By Kent Whealy
The Seed Savers Exchange has just purchased its Heritage Farm! For three years we have been searching for the perfect property to showcase the organization’s preservation projects. During that time we have commuted to and gardened on rented land, and the Whealy family and SSE office has been shuffled between a succession of rental properties that has made us wonder at times if we could hold everything together. But now, thanks to a tremendous vote of confidence and generous loan from the C. S. Fund, the SSE is the proud owner of the most beautiful 57-acre farm that I have ever seen. It has a really nice house with a partially finished basement that will be perfect for our office and computer systems. Surrounding the house are five acres of good soil for our heirloom gardens. At that same level is a one-acre spring-fed pond which will ensure that drought can never again hurt our projects. There is a 35 X 70’ picturesque barn that will be used extensively for seed drying and processing, and could even be developed without much effort into a meeting center for our Campout Convention. To the east is a 25-acre upper field that will eventually be developed into orchards of historic apples. An additional two-acre hilltop field lies to the north, the whole place has excellent fences, and there are small streams and limestone bluffs and groves of native white pines. If you think I’m excited about this, you’re right. In the article that follows, I will explain in detail what it will take for us to make this dream come true.
This has been an extremely busy and productive year. Usually this introduction is as brief as possible to save space. But there is so much happening right now that, for a change, I would like to tell you about it in some detail. This introduction and this entire issue are arranged chronologically. On May 5 & 6, I spoke at a conference at National Colonial Farm in Accokeek, Maryland. It was hosted by Dr. David O. Percy, Director of the National Colonial Farm of the Accokeek Foundation, and sponsored by the Wallace Genetic Foundation. Other speakers: Dr. Garrison Wilkes, who flew in from Mexico City where he was spending a one-year sabbatical reorganizing the world corn collection at CIMMYT, gave an inspirational and thought-provoking presentation on genetic erosion; Dr. Allan K. Stoner, Director of the Plant Genetics and Germplasm Institute at Beltsville, MD told about “The National Program for Genetic Preservation”; Robert F. Becker, Associate Professor, Horticultural Sciences, Cornell University, Geneva, NY, described “How to Verify an Heirloom Variety”; Tom Woods, Site Manager for the Oliver H. Kelley Farm in Elk River, MN described their programs involving appropriate varieties, and a survey of seeds and breeds which was recently compiled by the Association of Living Historical Farms and Outdoor Museums; Jim Mowder and Mark Bohning, Program Specialists with the Germplasm Resources Information Network at Beltsville, MD, gave a hands-on demonstration via modem of the GRIN computer system; and Dr. David O. Percy, Project Director and Mary A. Klein, Horticulturist used a series of speeches, seed saving workshops, and garden tours to describe “Developing a Plant Conservation Program and Using it as an Interpretive Tool.” It was a fascinating and educational conference, and the presentations by Garrison Wilkes, Allan Stoner, Robert Becker, and David Percy are included in this issue.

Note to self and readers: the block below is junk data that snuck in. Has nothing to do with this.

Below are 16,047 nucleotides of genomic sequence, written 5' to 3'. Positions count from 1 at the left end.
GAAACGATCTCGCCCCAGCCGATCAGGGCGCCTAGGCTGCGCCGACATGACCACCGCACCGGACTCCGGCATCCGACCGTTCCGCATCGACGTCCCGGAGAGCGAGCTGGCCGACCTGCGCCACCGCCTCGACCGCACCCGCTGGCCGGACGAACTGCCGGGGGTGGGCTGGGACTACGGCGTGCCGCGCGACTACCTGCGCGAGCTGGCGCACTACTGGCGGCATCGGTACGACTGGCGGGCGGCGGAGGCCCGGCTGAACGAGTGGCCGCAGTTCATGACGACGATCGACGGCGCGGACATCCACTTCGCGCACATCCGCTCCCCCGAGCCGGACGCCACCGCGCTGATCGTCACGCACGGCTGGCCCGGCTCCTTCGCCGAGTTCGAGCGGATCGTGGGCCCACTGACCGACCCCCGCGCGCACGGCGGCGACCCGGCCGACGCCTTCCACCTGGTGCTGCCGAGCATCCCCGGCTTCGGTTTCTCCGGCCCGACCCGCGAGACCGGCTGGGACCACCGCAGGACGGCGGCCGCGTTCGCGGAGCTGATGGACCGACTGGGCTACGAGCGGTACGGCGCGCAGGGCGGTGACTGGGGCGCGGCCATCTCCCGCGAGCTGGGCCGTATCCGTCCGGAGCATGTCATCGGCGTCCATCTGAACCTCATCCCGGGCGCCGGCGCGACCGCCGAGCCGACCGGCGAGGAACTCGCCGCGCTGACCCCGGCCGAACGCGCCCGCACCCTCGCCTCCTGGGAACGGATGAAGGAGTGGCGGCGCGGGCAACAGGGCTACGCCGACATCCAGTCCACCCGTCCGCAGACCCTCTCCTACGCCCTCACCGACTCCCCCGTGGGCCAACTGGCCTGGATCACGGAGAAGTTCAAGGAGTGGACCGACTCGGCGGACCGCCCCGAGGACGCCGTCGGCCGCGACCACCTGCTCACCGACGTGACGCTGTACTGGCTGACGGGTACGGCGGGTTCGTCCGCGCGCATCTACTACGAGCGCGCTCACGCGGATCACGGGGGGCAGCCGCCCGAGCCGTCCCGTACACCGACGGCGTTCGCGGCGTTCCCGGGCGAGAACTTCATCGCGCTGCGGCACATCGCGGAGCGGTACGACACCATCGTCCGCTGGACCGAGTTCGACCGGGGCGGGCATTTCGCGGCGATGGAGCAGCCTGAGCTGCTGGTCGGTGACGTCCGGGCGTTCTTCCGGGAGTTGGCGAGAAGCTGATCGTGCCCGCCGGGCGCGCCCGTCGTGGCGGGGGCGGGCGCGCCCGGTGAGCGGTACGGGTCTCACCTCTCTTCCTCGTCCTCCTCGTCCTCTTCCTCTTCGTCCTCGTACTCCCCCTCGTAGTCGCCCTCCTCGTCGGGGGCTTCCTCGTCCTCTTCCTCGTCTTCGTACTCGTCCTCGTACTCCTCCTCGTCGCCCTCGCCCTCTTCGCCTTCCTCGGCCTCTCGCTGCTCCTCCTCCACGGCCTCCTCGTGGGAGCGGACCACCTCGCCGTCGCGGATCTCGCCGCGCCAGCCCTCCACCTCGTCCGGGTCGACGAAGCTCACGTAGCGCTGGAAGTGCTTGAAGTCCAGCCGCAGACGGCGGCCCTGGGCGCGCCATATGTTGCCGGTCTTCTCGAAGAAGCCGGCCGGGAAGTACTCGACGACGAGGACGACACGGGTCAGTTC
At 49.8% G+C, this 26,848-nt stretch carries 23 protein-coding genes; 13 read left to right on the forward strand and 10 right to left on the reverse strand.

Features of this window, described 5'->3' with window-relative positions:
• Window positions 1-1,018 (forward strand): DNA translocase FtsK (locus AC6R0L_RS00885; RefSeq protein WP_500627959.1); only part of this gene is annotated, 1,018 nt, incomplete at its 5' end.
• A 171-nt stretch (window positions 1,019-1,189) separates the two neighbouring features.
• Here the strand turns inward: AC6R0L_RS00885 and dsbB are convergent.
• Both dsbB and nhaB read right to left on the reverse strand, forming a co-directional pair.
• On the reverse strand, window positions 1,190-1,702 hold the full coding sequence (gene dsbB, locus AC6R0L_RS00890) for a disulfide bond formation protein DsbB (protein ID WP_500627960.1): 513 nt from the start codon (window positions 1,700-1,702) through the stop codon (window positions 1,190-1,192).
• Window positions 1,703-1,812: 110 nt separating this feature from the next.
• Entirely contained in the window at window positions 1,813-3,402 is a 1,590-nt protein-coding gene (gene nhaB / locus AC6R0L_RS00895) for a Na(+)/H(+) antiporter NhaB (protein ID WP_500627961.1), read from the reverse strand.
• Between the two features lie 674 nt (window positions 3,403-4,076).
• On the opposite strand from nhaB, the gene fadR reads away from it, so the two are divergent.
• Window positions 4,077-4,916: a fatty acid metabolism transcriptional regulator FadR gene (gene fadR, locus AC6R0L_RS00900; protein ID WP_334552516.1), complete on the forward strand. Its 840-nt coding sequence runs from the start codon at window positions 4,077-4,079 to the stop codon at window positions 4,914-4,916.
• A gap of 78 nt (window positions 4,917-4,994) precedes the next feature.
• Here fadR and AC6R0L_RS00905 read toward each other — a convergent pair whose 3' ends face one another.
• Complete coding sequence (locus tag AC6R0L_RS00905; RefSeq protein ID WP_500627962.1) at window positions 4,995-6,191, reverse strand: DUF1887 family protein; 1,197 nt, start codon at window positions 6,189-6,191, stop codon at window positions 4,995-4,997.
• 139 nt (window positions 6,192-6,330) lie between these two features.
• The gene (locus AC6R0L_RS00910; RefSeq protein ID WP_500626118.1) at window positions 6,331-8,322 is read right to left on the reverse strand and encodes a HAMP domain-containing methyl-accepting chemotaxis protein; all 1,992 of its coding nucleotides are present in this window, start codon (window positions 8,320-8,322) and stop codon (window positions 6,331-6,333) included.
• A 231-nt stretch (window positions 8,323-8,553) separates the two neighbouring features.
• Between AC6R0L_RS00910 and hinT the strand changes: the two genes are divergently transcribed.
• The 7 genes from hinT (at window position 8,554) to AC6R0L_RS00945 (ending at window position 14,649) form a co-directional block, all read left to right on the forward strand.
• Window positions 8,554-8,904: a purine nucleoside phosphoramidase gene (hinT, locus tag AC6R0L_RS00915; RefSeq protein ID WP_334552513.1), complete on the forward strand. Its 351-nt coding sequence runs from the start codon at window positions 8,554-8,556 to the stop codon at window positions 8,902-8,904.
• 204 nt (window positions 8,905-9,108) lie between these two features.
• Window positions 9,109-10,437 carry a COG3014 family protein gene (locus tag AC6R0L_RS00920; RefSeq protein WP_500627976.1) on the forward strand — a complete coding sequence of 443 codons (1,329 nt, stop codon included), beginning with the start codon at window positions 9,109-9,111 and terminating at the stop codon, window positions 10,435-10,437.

Jeff McCormack met me at the conference and whisked me away to his home in the woods south of Charlottesville, VA. I spent a couple of truly wonderful days with Jeff and his wife Patty Wallens and their son Timothy. Jeff has agreed to join Gary Paul Nabhan, Diane Whealy, and myself as the fourth person on the Board of Directors of the Seed Savers Exchange. Jeff brings a wealth of expertise to the position. He has a doctorate in Botany, specializing in Pollination Ecology and Entomology. He is an expert on solar greenhouses and integrated pest management, and for several years he has been running the greenhouses at the University of Virginia using no chemical insecticides. And he is also fascinated with the folklore — the stories — surrounding heirloom seeds. I trust and value both Jeff’s and Patty’s advice. We are all proud to have Jeff on our Board of Directors. The Seed Savers Exchange is already stronger and better because of his suggestions and involvement.